By Leigh Hixon
While it is difficult to persuade a state that relies on the federal government for 42% of its budget that it should begin to unwind some of those funds, there is arguably more for a state to gain than lose by shedding some of its dependence on the federal trough. But even if voluntarily forgoing such assistance is a bridge too far, it is becoming more and more essential for the state to assume greater financial responsibility.
Alabama voters are looking at legislators to do just that.
An overwhelming 79% of recently surveyed Republican primary voters considered it important for Alabama to be financially prepared for the likelihood that DC will reduce its funding to the state.
Questions about Washington’s reliability are well founded, given the nation’s own financial and political health. Even the most politically disengaged must pause to fathom the $20 trillion (and rising) debt amassed by our federal government. What’s more, in an increasingly politicized environment, states have seen federal funds threatened over policy differences with sitting presidents of both parties. Whether unable or unwilling, nothing binds Washington to sustain the support on which states have become accustomed.
But there are other reasons to approach conditional federal grants with caution.
When a state accepts conditional funding, it necessarily relegates itself to the dictates of Washington, selling short both legislators and citizens alike; state lawmakers are unable to influence the policies imposed on their constituents and cannot be held responsible for complications in implementation. Accordingly, citizens must rely on a detached DC bureaucrat to address concerns about policy impacts on their lives and businesses.
Voters resent this “Mother May I?” approach to lawmaking. Nearly three-quarters of those surveyed trusted the efficiency of state-run programs over federally run programs, while only 34% indicated any faith that federal spending in Alabama reflects our state’s values and priorities.
Furthermore, the nature of grants conditioned on DC mandates invites cynicism that develops when governing policy and law is developed by a far-removed legislative body. Only 33% of voters polled felt informed about the federal policy “strings” attached to money already accepted by the state.
These obstacles to accountability and transparency—hallmarks of good government—hinder voters’ ability to identify or expound on specific programs and is a pariah to the spirit of the American system, which rests on the consent of the governed.
Making a bad situation worse, federal funds can lead to increased spending in already-strained state budgets, a consequence opposed by 67% of respondents surveyed. This can happen directly, such as when grants require matching funds or financing beyond the initial federal investment to maintain or enhance a program. But it can also happen indirectly, either when federal grants encourage states to undertake projects they would not otherwise choose or when state or local taxes are increased to bankroll overextended commitments. Whatever the cause, “free” money can become expensive quickly.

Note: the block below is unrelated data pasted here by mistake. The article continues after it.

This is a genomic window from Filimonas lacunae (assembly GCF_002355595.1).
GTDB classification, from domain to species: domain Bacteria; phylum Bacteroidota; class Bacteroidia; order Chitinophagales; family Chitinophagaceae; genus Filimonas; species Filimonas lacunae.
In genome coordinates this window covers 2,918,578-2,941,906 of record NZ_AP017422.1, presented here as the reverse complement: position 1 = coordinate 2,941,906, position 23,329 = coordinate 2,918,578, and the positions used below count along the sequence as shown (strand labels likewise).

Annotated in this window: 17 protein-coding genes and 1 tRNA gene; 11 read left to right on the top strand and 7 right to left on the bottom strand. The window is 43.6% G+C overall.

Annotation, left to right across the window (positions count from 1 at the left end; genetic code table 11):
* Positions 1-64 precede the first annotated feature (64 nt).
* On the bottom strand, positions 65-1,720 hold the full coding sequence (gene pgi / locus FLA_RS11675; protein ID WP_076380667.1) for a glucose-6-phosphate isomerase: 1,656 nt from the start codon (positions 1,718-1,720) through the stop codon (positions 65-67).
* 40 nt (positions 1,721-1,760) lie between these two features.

Because spending is often the first solution offered by Washington, conditional grants sometimes involve sympathetic causes, such as disaster relief or, on a smaller scale, safety equipment for law enforcement. Such programs create short-term fanfare for politicians and temporary relief for beneficiaries, but they invite a potential crisis when the money runs dry. Once the federal government assumes responsibility for essential services, citizens and states are left dependent on the whims of Washington to meet critical needs.
Of course, Washington’s willingness to meet these needs is not based on benevolence; rather, it is driven by a desire to impose a particular agenda simply by dangling an irresistible carrot. But the resources and attention required to avoid the proverbial stick detract from priorities state legislators and officials might pursue if left to their own devices. Ironically, conditional funding can even lead the state to work against the wishes of its own citizens, as was the case with Race to the Top dollars associated with Common Core.
In an era of Washington overreach, Alabama must begin to challenge the mechanisms that make us beholden to the federal government if constitutional state sovereignty is what we desire. Taking a closer look at conditional federal funding—phasing out existing commitments and more critically evaluating future opportunities, while reevaluating the allocation of our own state funds—is a good place to start.